It’s been a while since I’ve written a blog, mostly because I’ve been busy with my new coaching position at La Jolla High School. This job is part-time with full-time hours! But it’s a great place to work. If you’ve never been to La Jolla, California, book a trip to go… it’s beautiful!
I love coaching. However, coaching high school track and field is not without its challenges. Seems like every kid has a dentist appointment during track practice. One of the biggest challenges is working the training around the track meet schedule. In the U.S., we place a lot of emphasis on competition at the high school level. From the second week of practice, we’ve had at least one and often two track meets per week. As the new coach of the team this season, I didn’t have the opportunity to train the kids prior to the first day of practice. I’ve had many discussions (some might call arguments) with parents about their kids over racing and how that’s not the method to become a good distance runner. When kids race too often at a young age, that causes a number of problems:
(1) Sacrifice aerobic development. This is probably the biggest issue. Given that the single biggest factor that affects distance running performance is how many weekly miles you run, so many track meets leaves little time to get the mileage done. In the U.S., most high school runners sacrifice their aerobic development in favor of racing and speed work, and they never become as good as they could be.
(2) Going anaerobic to often. Every time a high school runner runs a race, he or she is causing metabolic acidosis by dropping the pH in his or her muscles. This is detrimental to improving the athlete’s performance when it’s done too early and too often. One of the parents questioned how little time I’m devoting to speed work. I explained to him that every time his kids run a race, which has been multiple times per week from the second week of practice, they are getting speed work and going anaerobic. People don’t realize the effect of races. Most high school kids race themselves into shape every track season, with little attention given to proper training.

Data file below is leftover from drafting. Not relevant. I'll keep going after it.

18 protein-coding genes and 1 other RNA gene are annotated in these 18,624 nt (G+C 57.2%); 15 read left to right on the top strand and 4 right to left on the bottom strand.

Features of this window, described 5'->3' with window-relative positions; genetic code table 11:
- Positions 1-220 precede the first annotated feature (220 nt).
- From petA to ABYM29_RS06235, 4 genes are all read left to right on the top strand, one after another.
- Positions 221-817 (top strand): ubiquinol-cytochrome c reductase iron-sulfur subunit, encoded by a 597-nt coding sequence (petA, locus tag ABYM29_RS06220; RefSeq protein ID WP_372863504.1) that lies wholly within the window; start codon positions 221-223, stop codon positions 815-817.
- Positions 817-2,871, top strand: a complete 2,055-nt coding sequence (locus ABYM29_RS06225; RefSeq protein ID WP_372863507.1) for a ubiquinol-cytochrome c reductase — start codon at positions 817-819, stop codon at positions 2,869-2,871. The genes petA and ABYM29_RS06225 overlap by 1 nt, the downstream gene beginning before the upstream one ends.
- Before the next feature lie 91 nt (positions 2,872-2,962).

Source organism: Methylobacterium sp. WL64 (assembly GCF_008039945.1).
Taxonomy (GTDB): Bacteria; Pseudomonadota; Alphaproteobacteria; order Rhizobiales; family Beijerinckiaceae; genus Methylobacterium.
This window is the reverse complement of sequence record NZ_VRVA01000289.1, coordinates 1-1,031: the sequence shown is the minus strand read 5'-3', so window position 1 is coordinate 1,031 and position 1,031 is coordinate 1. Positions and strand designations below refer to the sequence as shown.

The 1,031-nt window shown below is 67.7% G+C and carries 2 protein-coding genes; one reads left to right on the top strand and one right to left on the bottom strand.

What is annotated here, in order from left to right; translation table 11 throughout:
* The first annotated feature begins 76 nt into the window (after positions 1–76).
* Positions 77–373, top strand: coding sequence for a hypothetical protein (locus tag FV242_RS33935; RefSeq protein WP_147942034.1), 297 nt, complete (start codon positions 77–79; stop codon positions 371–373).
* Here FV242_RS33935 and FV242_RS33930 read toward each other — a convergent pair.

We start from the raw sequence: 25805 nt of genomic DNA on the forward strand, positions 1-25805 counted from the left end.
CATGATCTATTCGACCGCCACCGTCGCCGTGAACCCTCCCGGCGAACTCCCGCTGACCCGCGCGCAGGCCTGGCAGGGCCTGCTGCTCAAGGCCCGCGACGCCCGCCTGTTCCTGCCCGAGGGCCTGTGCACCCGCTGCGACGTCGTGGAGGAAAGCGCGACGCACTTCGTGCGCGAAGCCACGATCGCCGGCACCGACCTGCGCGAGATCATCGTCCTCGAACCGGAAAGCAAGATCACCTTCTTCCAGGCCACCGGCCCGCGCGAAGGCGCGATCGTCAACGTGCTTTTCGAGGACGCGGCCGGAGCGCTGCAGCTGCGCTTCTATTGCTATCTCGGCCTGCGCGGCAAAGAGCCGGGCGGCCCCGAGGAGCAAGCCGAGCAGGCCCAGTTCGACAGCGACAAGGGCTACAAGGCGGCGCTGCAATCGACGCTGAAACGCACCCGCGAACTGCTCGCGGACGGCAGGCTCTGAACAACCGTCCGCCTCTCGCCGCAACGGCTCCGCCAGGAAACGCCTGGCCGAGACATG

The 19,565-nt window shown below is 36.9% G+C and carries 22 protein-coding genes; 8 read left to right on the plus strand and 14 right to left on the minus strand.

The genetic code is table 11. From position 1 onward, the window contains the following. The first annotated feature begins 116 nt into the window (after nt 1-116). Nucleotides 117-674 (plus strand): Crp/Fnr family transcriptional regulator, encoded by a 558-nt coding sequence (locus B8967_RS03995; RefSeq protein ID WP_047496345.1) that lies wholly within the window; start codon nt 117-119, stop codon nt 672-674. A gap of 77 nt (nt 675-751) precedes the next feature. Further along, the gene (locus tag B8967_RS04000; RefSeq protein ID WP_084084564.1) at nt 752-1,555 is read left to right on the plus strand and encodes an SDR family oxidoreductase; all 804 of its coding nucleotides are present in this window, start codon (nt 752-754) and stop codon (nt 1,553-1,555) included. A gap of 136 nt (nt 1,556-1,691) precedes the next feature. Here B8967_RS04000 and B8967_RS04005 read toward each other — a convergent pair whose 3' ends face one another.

(3) Burnout. Racing a lot not only is physically difficult; it’s also psychologically difficult. There’s only so many times a runner can go to the well. With many races, it’s easy for kids to get burned out.
Parents keep telling me that if their kids don’t race a lot throughout the season, they will lose interest and quit the team. If that’s true or not, I don’t know. I find it’s a delicate balance to train them smartly on one hand and keep them happy by racing on the other hand. Anyway, since I like to include lessons in my blog posts, here’s some lessons for everyone, learned from my first two months coaching high school after a 14-year hiatus from it:
(1) If you want to be good at something, whether it be running, cooking, or basket weaving, you have to spend a lot of time doing it.
(2) Don’t rest on your talents or laurels. If you’re talented, that’s great. But if you’re lucky enough to be talented, you have a responsibility to yourself and to others to work that talent. Like Steve Prefontaine once said, “To give anything less than your best is to sacrifice the gift.”
(3) If you want to be good at something, there are no excuses. There’s always time to run if it is important to you.
(4) Talent will get you far, but talent and consistent hard work will get you farther.
(5) It’s much better to focus on one thing and do it well than to spread yourself thin by doing many things. Don’t become a jack of all trades and a master of none. Very successful people are not well-rounded. They do one thing and do it better than everyone else.
(6) Don’t let one of the kids on the team pick a phrase for the back of the team T-shirts. Now the entire track and field team (and the coaches) are walking around school with T-shirts that say A Track Tive on the back of the shirt. Oy.
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